<![CDATA[Colorado Springs Gazette RSS - environment]]> http://gazette.com/rss/environment Sat, 31 Jan 2015 04:42:33 -0700 Zend_Feed http://blogs.law.harvard.edu/tech/rss <![CDATA[Most of Hawaii's coral recover from mass bleaching]]> http://gazette.com/most-of-hawaiis-coral-recover-from-mass-bleaching/article/feed/199988?custom_click=rss http://gazette.com/most-of-hawaiis-coral-recover-from-mass-bleaching/article/feed/199988?custom_click=rss

HONOLULU (AP) — Coral rely on algae for food and their survival.

So when the stress of warmer-than-average ocean temperatures prompted many of Hawaii's corals to expel algae last year — a phenomenon called bleaching because coral lose their color when they do this — many were worried they might die.

Now the Hawaii Department of Land and Natural Resources, which released its latest coral survey results on Thursday, says most of the bleached corals have recovered.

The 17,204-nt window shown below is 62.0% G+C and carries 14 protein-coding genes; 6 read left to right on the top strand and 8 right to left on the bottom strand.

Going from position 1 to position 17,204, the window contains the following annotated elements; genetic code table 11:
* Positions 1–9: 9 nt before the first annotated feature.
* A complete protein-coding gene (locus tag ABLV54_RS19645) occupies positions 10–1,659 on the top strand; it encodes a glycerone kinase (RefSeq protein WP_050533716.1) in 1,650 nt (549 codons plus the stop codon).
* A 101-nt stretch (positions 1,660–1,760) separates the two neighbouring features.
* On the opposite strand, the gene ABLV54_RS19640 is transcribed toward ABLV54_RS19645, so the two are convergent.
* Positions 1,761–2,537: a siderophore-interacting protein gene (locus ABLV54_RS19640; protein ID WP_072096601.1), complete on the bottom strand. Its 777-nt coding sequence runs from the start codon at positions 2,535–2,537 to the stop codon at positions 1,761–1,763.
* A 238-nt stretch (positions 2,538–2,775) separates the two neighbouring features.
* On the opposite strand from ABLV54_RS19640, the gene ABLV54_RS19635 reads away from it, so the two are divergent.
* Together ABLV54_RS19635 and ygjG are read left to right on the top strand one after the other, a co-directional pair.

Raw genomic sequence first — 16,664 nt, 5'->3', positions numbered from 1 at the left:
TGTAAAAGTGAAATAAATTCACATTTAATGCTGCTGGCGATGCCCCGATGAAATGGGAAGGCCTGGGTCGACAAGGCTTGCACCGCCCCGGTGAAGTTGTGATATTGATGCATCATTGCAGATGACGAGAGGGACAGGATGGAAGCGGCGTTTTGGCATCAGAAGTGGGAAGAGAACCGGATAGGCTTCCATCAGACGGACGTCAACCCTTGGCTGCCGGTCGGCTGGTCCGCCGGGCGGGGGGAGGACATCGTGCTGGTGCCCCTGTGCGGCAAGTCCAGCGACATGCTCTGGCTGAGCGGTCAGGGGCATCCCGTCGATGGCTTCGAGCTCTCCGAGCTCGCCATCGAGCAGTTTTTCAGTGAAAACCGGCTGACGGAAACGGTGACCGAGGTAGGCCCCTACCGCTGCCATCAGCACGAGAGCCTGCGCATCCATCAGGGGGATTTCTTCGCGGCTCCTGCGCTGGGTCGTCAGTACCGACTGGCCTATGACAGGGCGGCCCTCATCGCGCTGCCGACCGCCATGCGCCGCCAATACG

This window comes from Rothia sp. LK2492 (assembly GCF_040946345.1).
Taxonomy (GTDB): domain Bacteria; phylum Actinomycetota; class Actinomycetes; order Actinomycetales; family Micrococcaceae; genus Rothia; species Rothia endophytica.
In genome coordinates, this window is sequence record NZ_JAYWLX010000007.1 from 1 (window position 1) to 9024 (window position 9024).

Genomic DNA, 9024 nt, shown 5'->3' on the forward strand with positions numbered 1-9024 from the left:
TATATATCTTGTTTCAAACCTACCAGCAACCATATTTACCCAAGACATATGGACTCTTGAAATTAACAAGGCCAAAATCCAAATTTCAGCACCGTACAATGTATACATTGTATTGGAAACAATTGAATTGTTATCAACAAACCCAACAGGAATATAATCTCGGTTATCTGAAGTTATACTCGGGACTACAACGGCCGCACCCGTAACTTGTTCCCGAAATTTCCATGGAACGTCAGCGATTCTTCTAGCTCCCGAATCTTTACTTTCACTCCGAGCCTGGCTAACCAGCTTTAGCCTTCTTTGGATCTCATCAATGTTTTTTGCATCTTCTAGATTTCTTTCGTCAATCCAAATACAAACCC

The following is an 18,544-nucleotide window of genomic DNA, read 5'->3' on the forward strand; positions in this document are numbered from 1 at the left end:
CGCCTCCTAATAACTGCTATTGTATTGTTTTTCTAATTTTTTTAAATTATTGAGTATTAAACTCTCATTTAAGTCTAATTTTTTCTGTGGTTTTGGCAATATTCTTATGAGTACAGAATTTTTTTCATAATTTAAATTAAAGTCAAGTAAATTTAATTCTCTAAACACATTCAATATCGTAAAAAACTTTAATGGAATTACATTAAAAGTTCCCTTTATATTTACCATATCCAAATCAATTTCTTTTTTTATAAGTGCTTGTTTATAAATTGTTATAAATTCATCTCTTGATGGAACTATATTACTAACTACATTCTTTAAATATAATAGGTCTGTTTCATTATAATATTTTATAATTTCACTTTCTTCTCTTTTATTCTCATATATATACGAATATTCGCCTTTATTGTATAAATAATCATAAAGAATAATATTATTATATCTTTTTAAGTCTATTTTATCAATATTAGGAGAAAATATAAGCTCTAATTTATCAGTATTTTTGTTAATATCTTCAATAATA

Even so, scientists say the experience weakened the coral, making them more likely to get sick. It's also going to be harder for them to withstand warm temperatures in the future.

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]]> HONOLULU (AP) — Coral rely on algae for food and their survival.

So when the stress of warmer-than-average ocean temperatures prompted many of Hawaii's corals to expel algae last year — a phenomenon called bleaching because coral lose their color when they do this — many were worried they might die.

Now the Hawaii Department of Land and Natural Resources, which released its latest coral survey results on Thursday, says most of the bleached corals have recovered.